Although timely, Sprint charges between $50 to $300 in deductibles, which is pricey for replacements that come with a limited twelve-month warranty. Meanwhile, business owners need cell phone insurance that covers multiple devices. While AT&T offers protection for up to four devices, Verizon's Total Mobile Protection Multi-Device plan for Businesses can cover up to ten devices. Verizon's Business plan starts at $45/month for accounts with 3 to 10 lines. It allows subscribers to make up to nine shared claims on three lines in one year. Regular users can enjoy Verizon's Total Mobile Protection for $15 per month for tier 1 smartphones and watches and $12 per month for tier 2 devices. Total Mobile Protection covers water-damaged devices, stolen or lost devices, and even defects outside of the warranty's terms. It also allows subscribers to get cracked-screen repairs as long as parts are available. If you need additional help, contact Verizon customer service.
Cell phone protection plans from third-party insurers are also competitive.
For instance, SquareTrade offers a two-year warranty at $216 for any device. This plan covers mechanical and electrical failure and accidental damage, but not device loss or theft. You can make claims, but they charge a $149 deductible on every claim you make. You can get in-home repairs for an additional $25. Also, if you use an iPhone and it breaks, you can take your device to an Apple Store, and SquareTrade will reimburse you for expenses.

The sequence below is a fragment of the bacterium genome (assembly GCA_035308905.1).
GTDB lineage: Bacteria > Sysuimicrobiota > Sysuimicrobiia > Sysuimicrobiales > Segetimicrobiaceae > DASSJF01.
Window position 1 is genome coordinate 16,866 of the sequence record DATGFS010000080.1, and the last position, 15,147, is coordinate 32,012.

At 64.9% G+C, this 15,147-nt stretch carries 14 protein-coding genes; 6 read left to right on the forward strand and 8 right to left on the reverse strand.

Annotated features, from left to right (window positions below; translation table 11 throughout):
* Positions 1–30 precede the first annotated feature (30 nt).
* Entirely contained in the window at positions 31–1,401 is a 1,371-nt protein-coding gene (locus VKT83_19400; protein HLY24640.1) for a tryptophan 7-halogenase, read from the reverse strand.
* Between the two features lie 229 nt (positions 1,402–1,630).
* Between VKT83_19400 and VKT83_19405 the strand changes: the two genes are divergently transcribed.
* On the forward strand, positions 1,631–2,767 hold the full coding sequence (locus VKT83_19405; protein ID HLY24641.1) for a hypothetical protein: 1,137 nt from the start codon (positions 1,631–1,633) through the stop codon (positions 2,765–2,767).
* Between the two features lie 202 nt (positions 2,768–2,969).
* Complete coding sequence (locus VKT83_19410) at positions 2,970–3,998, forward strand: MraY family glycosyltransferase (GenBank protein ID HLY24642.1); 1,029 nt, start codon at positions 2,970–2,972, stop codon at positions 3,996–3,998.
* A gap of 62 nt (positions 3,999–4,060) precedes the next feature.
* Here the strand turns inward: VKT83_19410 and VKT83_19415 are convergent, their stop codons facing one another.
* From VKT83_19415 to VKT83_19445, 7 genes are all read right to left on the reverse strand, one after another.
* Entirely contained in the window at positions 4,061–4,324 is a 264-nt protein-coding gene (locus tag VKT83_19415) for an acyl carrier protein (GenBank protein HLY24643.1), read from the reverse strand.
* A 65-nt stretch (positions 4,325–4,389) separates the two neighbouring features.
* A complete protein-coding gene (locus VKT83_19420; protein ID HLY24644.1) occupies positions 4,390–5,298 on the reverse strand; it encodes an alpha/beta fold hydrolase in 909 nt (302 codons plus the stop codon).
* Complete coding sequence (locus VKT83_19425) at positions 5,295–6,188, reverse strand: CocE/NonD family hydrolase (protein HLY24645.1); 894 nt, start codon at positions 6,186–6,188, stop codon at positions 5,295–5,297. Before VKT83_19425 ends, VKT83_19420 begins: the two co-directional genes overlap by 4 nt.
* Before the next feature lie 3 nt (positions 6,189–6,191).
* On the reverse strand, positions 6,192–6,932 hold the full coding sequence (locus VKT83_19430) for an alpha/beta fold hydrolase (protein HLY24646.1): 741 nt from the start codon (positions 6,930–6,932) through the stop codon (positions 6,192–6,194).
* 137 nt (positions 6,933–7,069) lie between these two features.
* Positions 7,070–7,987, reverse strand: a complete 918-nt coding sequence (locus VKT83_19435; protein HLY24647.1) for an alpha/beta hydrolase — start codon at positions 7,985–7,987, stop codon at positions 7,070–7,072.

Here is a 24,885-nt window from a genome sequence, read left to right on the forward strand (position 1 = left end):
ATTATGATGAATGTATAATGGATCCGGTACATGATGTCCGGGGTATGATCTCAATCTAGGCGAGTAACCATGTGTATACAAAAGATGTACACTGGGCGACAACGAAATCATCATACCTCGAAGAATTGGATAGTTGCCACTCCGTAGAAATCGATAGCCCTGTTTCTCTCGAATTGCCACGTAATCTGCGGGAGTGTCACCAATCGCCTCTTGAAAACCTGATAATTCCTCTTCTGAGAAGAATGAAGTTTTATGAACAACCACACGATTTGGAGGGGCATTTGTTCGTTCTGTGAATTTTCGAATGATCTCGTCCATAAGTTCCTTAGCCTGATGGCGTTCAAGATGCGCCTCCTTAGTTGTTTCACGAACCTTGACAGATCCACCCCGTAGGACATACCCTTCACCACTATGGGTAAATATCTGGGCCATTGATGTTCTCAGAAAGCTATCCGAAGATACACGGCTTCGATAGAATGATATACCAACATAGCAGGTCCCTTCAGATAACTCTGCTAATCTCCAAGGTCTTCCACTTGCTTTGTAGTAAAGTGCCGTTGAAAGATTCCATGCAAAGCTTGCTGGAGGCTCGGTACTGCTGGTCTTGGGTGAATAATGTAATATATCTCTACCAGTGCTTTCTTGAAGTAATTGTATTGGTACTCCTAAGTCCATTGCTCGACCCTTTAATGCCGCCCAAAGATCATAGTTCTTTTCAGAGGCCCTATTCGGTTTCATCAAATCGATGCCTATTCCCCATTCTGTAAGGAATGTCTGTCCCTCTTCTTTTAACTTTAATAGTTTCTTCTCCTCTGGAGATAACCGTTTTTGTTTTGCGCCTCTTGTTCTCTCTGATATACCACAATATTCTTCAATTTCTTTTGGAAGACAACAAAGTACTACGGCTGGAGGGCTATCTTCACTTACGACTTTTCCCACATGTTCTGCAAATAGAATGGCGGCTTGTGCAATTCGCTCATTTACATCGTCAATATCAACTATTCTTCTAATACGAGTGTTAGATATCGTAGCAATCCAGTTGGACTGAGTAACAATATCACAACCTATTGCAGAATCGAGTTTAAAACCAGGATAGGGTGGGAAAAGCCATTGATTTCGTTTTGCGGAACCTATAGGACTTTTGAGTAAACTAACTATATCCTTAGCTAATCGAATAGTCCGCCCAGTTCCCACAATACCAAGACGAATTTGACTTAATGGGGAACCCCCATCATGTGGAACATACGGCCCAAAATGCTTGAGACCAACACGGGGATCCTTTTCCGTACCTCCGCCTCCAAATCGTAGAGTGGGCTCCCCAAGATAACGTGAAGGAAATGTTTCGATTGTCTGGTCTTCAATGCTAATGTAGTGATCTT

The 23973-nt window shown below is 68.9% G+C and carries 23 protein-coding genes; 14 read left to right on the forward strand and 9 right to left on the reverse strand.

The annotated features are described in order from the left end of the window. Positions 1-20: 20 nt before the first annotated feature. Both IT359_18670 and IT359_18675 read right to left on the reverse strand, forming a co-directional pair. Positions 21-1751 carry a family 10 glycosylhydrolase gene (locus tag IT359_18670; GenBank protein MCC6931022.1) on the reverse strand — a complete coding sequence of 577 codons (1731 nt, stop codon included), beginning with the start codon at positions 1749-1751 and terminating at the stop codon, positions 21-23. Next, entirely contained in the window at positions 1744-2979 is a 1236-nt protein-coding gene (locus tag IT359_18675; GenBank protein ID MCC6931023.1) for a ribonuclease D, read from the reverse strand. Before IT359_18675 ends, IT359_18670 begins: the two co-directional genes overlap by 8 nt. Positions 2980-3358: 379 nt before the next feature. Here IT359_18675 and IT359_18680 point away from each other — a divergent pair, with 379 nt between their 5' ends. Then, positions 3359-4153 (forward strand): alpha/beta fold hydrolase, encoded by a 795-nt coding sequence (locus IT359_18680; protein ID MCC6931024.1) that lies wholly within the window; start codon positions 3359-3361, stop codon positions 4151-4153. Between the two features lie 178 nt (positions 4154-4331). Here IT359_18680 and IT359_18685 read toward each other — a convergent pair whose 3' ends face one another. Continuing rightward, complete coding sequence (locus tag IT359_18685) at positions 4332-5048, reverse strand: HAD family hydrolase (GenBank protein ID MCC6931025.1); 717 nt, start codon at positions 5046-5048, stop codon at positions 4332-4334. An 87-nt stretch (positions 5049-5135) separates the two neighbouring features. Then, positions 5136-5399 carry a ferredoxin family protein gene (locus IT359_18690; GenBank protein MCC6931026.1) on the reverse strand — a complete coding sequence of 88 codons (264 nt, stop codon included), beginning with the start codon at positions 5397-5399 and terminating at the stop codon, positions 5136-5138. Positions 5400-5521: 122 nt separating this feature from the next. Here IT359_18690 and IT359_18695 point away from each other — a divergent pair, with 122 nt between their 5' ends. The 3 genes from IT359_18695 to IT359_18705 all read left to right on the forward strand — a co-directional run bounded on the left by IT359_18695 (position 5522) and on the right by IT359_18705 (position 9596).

Another third-party insurer to consider is Progressive Insurance. Progressive offers cell phone insurance plans from $8 per month, with discounts on annual packages. In addition, its packages cover loss and theft, and buyers can choose the amount of coverage expected.
Worth Ave. Group cell phone insurance is also attractive. This company's cell phone protection packages cover devices from accidental damage from water, fire, natural disasters, and breakage. They also cover theft and device loss. Unlike other third-party cell phone insurance companies, Worth Ave. Group prices its plans based on the value of the device. For instance, insuring a device valued at $800 (such as a Galaxy S21 or an iPhone 12) will cost about $173 for two years. You can buy an insurance plan any time you want, provided you have a receipt for your device.
Very few people know that they can get cell phone insurance coverage from their credit card providers. There are two ways this can happen.
For one, many credit card companies offer phone owners an extension of the manufacturer's warranty if you buy the phone with their card. Some companies that warranty extensions include American Express, Visa, and MasterCard.
Likewise, some card companies provide theft or damage protection within the first three months if you buy your device with their card. Companies that offer these benefits include Wells Fargo, Chase, Ink Business, and Citi.